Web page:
My primary aim in coaching anyone is to make a positive and lasting difference to them. I believe that I can consistently achieve this aim by assisting people to overcome the worlds most popular internal block. This internal block is variously described as lack of confidence, fear of failure, and lack of self belief.
Businesses throughout the world are still failing to recognise the power of building their employees self belief. I see far too many struggling businesses that have workforces that are sick with low morale, where there is a clear epidemic of fear of failure and lack of self belief running throughout.
One of the natural responses to financial pressures in the workplace is to ‘manage’ your way out of trouble. Managing by means of instruction, close supervision, ‘being all over it.’
Now, this may give the manager a feeling of control, and this in turn might make them feel more comfortable, however, the chances are that it will result in the person being ‘managed’ losing confidence, and lacking self belief. The end product is that morale is low and performance drops, resulting in a drop in income. Also, people go off sick and leave the organisation, this results in increased costs.
So in actual fact the actions of the manager produce the opposite of the desired outcome. This can then become a spiral to destruction unless the negative consequences are recognised,
Building self belief in others requires us to release the desire in us to control them and also the desire in us to maintain their belief in our superior ability.
We build self belief when we make decisions, when as a result of our decisions we take successful actions and when we take full responsibility for our successes and our failures.
Therefore the communication or coaching, in order to produce the result of an increase in self belief in the person being coached (lets call them the coachee) needs to be collaborative.
The language that a collaborative coach uses is non-directive, rather than directive.
Directive language is what the ‘manager’ may use. Language that assumes authority, a superior knowledge, involves instruction, this is directive language. In communication, using directive language leads the coachee feeling like they have been told what to do or given advice. A directive manager or coach will assume responsibility for the creation of ideas and actions and most of the talking in the conversation will come from the coach. This style of communication isn’t so much working with someone, as it is working on someone.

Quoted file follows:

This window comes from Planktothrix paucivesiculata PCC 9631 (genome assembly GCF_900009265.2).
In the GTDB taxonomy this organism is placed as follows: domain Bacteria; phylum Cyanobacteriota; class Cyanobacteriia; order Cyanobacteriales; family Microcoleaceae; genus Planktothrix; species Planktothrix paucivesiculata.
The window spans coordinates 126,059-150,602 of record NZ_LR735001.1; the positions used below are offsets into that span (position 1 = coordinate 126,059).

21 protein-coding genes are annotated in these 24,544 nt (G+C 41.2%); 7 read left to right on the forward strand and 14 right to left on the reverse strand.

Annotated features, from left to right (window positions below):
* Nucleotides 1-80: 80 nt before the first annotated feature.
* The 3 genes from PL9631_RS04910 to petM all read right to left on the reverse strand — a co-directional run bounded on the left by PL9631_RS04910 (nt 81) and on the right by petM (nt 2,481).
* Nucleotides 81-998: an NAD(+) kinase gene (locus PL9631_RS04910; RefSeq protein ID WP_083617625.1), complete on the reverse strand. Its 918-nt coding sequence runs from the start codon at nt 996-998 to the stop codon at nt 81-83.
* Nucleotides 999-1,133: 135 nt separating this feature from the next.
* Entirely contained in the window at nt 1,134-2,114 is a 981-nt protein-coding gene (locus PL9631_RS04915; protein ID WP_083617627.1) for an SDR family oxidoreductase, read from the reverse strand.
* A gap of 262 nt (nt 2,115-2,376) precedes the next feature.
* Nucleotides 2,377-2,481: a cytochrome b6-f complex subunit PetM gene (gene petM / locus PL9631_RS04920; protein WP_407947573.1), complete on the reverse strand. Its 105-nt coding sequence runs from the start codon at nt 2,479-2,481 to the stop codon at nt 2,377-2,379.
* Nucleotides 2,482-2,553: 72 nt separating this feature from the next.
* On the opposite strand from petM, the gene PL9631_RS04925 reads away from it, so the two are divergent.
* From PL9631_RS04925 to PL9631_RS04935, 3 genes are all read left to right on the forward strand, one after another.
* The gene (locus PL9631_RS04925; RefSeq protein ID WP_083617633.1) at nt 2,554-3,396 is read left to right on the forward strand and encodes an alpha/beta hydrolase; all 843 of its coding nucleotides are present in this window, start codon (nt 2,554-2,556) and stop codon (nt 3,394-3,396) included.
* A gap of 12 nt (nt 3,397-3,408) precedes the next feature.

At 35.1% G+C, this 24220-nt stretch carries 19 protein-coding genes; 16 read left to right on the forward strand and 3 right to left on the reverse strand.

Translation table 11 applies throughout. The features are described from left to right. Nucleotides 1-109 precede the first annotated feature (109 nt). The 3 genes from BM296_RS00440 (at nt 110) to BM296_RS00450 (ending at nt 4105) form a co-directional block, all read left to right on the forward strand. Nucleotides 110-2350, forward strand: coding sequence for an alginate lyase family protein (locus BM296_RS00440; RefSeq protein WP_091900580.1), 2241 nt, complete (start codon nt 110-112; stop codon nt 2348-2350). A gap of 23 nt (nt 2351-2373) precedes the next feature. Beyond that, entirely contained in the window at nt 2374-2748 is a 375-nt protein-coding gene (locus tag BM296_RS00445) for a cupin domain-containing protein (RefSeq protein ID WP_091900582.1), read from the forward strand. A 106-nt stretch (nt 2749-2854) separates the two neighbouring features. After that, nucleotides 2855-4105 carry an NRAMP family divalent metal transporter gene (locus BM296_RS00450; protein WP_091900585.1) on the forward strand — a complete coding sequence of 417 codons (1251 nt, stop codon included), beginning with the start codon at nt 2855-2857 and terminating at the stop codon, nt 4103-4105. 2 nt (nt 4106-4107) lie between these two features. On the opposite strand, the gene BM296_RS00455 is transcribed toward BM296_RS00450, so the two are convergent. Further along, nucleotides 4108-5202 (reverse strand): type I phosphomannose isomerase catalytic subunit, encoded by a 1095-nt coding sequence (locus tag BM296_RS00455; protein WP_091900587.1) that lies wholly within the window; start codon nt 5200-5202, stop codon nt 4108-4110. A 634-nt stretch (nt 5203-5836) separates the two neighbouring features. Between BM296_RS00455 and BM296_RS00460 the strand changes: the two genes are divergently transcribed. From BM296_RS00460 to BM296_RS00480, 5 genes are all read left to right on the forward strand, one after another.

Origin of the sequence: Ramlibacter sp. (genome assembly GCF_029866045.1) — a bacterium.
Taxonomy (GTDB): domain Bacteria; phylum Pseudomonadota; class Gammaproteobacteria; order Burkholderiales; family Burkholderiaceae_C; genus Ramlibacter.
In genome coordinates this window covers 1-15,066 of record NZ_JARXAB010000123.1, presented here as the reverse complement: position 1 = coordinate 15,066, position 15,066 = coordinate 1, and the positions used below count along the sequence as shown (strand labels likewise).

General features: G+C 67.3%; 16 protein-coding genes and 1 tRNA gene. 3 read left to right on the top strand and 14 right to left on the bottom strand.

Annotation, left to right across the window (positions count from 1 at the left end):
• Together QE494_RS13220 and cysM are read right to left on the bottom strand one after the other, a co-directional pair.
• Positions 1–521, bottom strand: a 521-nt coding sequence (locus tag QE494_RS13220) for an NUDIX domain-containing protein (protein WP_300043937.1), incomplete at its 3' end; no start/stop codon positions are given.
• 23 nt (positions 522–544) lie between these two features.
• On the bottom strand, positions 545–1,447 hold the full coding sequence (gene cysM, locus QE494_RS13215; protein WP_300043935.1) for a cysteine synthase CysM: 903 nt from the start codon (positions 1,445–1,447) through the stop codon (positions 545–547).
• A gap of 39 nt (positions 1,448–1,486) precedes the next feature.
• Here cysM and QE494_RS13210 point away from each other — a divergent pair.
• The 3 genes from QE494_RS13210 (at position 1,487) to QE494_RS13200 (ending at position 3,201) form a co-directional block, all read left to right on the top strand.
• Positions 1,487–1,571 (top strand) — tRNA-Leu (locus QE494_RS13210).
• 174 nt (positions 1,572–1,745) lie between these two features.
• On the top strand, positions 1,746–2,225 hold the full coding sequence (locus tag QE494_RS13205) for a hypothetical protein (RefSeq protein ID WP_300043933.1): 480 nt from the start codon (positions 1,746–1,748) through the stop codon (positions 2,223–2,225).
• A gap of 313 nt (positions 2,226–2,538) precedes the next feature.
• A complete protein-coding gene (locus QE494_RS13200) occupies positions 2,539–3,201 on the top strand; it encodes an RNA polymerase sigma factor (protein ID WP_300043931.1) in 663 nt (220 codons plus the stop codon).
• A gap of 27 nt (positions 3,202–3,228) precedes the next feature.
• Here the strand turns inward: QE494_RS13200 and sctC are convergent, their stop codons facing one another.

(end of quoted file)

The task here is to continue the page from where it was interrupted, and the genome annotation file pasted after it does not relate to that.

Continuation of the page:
Of course directive language can be appropriate, since it would take a long time to learn to drive unless someone gave you definite training and instruction on what to do and when.
Collaborative coaching is accepting that a person has their own answers and simply needs support for their own learning process. So, training employees to do their job and then coaching them to success is how to maximise your business results.
Collaborative coaches will focus the coachee on the appropriate skills or areas in their situation that will bring up the required ideas or insights that are needed to deliver the required outcomes. The coachee will be encouraged to come up with their own learning, their own perspectives on the situation. The coach can influence the attention, the focus of the coachee, without telling them what to do or what to think.
For the coachee in a collaborative coaching environment, it will feel like they have really been listened to, that they have discovered their own answers by exploring their own ideas and thoughts. They will consequently feel responsible for the results that they generate and they will have ownership for their actions. Having ownership for their actions means that they will be more willing to persist and get improved results. Consistent reinforcement of this will inevitably result in the coachee experiencing a growth in self belief, and this is what we are after!